"So there is a great pressure on the service because there is more treatment being given to a greater number of patients.” (UTV News)
Someone should tell Dr Martin not to worry, we will get an inquiry into Twaddell and the people dying of cancer will die content in the knowledge that the marchers have finally got home.
“Don’t worry, Mrs, I know your husband is sick and I know the health service needs more money, but we have to march up Twaddell Avenue. Surely you see how important these things are,” says the wee unionist man looking for votes at the council election.
On Thursday night last George Hamilton, not the singer but the Chief Constable, told us an interesting piece of news about Twaddell Avenue: it is costing £40,000 per night to police the protest.
Where in the world would you get a situation such as this: in a country totally broke and with huge cuts being made, a dozen protesters can block a road for a year at the cost of all political progress and £40,000 per night, and no one has the courage to send them packing.
But don’t worry, Ireland shall soon be free at last; we have finally found how to beat the Protestant people into submission, turn off the Christmas tree lights.
The Belfast Telegraph ran a story about Christmas tree lights in Castledawson:
“A County Londonderry village may have fewer Christmas lights this year due to a row over flags.
A community group in Castledawson has been blocked from receiving the decorations from Magherafelt District Council by Sinn Féin councillors, according to the Belfast Telegraph.
The party said the lights would only be released if a policy on the flying of union flags in the town was agreed.
The DUP has accused them of playing politics with Christmas.
Sean McPeake, Sinn Féin group leader at Magherafelt District Council, said the lights were bought after a peace grant application by a community group in Castledawson last year.
‘When this application came in, the town was bedecked in union flags,’ he said.”
It conjures up all sorts of images of the future of Northern Ireland. Imagine in fifty years’ time and a wee Protestant lad is asking his dad how a United Ireland came about:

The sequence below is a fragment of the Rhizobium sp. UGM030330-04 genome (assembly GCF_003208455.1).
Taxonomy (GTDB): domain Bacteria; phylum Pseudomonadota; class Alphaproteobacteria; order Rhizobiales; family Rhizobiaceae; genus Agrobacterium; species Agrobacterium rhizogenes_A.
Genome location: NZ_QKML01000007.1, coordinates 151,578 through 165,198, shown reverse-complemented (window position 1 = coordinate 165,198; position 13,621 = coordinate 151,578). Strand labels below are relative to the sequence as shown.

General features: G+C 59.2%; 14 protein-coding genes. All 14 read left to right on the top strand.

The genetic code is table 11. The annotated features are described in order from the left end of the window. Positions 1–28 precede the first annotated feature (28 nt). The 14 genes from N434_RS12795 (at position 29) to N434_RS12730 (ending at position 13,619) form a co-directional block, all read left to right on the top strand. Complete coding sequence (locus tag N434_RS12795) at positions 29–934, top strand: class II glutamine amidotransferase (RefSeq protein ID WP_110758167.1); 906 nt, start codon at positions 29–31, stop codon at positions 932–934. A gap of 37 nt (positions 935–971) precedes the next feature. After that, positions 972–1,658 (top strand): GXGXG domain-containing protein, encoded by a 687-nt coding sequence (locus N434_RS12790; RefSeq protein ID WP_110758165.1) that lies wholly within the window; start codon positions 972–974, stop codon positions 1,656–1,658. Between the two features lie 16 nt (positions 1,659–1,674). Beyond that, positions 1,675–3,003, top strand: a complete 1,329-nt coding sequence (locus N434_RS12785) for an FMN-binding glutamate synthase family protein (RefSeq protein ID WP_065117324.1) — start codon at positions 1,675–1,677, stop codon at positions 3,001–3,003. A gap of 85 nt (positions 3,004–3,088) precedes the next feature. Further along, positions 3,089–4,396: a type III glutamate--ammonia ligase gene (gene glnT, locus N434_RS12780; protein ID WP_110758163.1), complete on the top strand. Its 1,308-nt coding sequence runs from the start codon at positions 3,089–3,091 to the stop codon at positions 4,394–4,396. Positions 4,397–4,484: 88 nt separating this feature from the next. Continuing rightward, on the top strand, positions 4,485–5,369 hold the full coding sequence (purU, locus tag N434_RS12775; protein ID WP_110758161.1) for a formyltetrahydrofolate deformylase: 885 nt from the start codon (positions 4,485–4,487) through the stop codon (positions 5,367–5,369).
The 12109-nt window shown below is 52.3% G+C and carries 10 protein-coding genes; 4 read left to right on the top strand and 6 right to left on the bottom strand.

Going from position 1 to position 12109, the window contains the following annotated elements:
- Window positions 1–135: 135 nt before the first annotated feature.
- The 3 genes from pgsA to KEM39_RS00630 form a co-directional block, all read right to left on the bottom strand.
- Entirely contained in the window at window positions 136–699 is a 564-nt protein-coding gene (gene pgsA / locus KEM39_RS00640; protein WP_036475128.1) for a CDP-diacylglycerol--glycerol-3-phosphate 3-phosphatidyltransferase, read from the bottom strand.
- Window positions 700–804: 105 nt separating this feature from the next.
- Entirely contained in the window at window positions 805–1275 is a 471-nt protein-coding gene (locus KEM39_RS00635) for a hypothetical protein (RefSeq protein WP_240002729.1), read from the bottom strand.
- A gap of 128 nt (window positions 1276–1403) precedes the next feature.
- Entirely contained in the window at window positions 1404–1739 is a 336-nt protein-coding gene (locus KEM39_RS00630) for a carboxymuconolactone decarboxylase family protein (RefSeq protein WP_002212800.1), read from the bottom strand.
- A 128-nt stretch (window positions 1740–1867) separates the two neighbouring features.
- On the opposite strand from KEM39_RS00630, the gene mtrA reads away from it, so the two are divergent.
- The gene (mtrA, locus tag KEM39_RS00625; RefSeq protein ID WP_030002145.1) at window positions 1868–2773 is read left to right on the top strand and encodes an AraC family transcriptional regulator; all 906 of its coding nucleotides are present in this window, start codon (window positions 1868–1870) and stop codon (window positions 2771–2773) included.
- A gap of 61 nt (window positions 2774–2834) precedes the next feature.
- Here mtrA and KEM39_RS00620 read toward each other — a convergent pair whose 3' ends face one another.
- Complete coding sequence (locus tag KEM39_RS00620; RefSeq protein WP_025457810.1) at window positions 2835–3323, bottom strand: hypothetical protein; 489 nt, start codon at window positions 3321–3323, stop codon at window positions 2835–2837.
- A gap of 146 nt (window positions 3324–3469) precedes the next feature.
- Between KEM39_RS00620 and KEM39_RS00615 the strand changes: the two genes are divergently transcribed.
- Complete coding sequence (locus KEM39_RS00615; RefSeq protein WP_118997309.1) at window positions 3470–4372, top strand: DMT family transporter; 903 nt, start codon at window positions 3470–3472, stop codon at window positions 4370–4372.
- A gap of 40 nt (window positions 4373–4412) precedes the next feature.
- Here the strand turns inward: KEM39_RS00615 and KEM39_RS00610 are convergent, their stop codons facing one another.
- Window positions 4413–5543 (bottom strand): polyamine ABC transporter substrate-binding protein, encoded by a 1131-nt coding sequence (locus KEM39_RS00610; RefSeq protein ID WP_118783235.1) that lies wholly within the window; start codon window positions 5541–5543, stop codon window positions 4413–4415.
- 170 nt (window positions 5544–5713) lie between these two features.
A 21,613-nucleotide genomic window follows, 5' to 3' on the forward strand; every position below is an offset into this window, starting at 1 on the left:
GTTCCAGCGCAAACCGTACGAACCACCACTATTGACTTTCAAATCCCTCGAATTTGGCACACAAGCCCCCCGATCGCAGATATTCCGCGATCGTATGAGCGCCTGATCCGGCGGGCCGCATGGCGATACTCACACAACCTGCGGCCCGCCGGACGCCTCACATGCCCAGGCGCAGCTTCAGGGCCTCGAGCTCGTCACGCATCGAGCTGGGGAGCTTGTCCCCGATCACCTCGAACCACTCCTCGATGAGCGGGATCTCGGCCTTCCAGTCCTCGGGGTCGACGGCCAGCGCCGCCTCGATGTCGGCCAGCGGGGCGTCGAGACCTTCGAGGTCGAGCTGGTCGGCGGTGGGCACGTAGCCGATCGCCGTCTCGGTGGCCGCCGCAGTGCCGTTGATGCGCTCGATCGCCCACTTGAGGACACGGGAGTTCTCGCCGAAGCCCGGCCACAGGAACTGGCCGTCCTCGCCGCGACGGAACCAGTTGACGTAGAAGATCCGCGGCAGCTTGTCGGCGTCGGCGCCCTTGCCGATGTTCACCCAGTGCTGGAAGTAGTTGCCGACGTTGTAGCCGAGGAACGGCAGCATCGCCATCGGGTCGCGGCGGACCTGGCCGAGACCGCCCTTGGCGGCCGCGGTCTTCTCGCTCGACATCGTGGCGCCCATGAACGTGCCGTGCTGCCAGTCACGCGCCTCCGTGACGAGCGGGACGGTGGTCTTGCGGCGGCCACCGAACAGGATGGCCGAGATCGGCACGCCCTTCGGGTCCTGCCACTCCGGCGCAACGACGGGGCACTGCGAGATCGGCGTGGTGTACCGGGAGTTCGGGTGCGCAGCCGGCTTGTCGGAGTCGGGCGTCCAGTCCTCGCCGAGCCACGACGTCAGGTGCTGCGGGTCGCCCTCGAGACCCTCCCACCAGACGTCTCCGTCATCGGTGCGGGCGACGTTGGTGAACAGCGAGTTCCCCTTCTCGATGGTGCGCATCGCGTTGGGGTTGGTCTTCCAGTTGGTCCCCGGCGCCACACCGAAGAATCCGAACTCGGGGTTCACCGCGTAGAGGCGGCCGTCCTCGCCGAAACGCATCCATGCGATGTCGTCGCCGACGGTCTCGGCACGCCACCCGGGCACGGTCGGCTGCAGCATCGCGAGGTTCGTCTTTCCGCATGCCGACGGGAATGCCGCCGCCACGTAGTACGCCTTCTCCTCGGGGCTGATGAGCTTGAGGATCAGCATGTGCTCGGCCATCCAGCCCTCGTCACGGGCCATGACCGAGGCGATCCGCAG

“Well, son, it was like this. The IRA bombed and blew us up for 25 years but they could not beat us. They tried everything but we, the unionist people of Northern Ireland, were resolute, no surrender. Eventually they called a ceasefire and we thought it was all over, but they had a master-plan. They turned off the Christmas tree lights. At that we had to give in, we could stick it no longer.”
I pity politicians. They have to do what their voters expect of them or they will be ousted in the next election. The Church, on the other hand, has no such worries, the Pope is not up for election again in five years.
After the Synod on the Family, which begins on Sunday, the Church shall be condemned for proclaiming that marriage is between a man and a woman; that human life is sacred from conception to natural death and the every person in this world has equal dignity.
It will be called old fashioned and behind the times. But the Church does not flow with fads and public opinion; her job is not to be liked but to proclaim the truth, she speaks of building community and making life worth living.
What Twaddell Avenue has to do with promoting the union or how turning the Christmas tree lights in Castledawson helps bring about a United Ireland is beyond me, and to be honest, I don’t really care.
But the Church will have plenty to say about family life and society that is very important. It will talk of building the community and shaping society in such a way that it conforms to God’s law and is for the good of all. It will stress the respect for all.
Maybe our politicians need to stop rushing about and making policy on the hoof, making policy just to gain a few votes can be very destructive.
And when you gear your policy for the good of the people rather than the good of the party, the consequences could be miraculous.
The views expressed are not necessarily those of
the editor but are the views of the writer.